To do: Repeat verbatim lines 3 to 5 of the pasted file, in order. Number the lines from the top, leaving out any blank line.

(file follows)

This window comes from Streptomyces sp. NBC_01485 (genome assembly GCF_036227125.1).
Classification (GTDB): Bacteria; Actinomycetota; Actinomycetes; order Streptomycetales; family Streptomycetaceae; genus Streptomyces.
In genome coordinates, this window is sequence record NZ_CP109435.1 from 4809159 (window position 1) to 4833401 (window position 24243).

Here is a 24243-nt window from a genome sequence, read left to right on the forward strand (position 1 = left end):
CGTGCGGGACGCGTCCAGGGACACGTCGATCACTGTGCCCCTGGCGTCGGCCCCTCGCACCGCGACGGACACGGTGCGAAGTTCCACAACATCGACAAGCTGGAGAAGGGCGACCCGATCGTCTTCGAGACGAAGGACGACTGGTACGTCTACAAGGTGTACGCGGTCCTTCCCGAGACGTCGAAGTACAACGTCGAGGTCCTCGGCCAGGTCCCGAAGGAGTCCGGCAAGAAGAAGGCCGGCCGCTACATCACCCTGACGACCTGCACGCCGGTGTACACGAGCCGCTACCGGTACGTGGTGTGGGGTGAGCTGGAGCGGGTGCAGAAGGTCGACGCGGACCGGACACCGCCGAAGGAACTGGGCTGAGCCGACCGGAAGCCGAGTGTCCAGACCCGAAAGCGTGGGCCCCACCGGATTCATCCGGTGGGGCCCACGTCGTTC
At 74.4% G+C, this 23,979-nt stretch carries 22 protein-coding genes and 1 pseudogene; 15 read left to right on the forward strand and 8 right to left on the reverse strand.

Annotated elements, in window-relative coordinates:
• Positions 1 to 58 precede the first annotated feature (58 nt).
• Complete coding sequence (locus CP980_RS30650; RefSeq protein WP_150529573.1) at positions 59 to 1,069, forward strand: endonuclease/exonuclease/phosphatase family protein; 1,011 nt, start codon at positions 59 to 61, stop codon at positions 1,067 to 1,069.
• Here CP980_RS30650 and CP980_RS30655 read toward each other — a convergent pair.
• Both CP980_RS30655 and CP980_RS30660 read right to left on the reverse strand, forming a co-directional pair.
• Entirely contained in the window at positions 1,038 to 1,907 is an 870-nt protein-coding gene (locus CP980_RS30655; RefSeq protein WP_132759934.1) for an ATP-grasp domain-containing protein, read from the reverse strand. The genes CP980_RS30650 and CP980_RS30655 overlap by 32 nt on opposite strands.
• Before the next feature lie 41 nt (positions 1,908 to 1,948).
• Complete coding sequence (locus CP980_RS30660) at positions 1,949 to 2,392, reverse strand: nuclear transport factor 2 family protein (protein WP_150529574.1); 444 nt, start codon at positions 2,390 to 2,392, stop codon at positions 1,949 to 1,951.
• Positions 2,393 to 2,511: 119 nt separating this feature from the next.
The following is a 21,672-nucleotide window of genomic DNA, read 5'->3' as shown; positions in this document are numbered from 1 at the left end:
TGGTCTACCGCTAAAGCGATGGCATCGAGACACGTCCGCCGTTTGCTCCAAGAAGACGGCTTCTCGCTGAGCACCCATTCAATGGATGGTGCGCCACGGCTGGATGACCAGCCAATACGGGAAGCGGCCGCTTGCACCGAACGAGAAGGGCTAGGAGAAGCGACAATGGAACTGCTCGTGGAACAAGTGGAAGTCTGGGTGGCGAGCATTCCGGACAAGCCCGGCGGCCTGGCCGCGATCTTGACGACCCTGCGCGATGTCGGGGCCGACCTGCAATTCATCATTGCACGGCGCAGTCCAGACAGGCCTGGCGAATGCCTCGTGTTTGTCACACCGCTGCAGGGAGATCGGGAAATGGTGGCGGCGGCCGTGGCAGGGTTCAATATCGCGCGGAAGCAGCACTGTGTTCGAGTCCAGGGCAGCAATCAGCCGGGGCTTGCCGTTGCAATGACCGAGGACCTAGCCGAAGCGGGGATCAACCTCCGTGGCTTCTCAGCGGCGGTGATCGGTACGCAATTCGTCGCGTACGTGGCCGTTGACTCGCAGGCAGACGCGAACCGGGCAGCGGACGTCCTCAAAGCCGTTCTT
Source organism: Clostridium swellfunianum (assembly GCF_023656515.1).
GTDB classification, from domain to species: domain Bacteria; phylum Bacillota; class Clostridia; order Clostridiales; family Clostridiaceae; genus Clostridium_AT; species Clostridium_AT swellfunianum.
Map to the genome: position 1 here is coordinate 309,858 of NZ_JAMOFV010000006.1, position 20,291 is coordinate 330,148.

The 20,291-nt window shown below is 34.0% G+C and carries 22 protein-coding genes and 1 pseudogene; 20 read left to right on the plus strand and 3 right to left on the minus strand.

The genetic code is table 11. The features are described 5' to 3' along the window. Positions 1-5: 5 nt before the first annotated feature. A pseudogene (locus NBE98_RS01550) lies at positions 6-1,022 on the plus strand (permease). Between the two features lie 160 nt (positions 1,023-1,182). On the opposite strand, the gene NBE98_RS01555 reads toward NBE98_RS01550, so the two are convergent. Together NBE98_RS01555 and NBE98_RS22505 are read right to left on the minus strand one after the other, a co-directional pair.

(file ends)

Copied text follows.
In genome coordinates, this window is sequence record NZ_CP109435.1 from 4809159 (window position 1) to 4833401 (window position 24243).

Here is a 24243-nt window from a genome sequence, read left to right on the forward strand (position 1 = left end):
CGTGCGGGACGCGTCCAGGGACACGTCGATCACTGTGCCCCTGGCGTCGGCCCCTCGCACCGCGACGGACACGGTGCGAAGTTCCACAACATCGACAAGCTGGAGAAGGGCGACCCGATCGTCTTCGAGACGAAGGACGACTGGTACGTCTACAAGGTGTACGCGGTCCTTCCCGAGACGTCGAAGTACAACGTCGAGGTCCTCGGCCAGGTCCCGAAGGAGTCCGGCAAGAAGAAGGCCGGCCGCTACATCACCCTGACGACCTGCACGCCGGTGTACACGAGCCGCTACCGGTACGTGGTGTGGGGTGAGCTGGAGCGGGTGCAGAAGGTCGACGCGGACCGGACACCGCCGAAGGAACTGGGCTGAGCCGACCGGAAGCCGAGTGTCCAGACCCGAAAGCGTGGGCCCCACCGGATTCATCCGGTGGGGCCCACGTCGTTC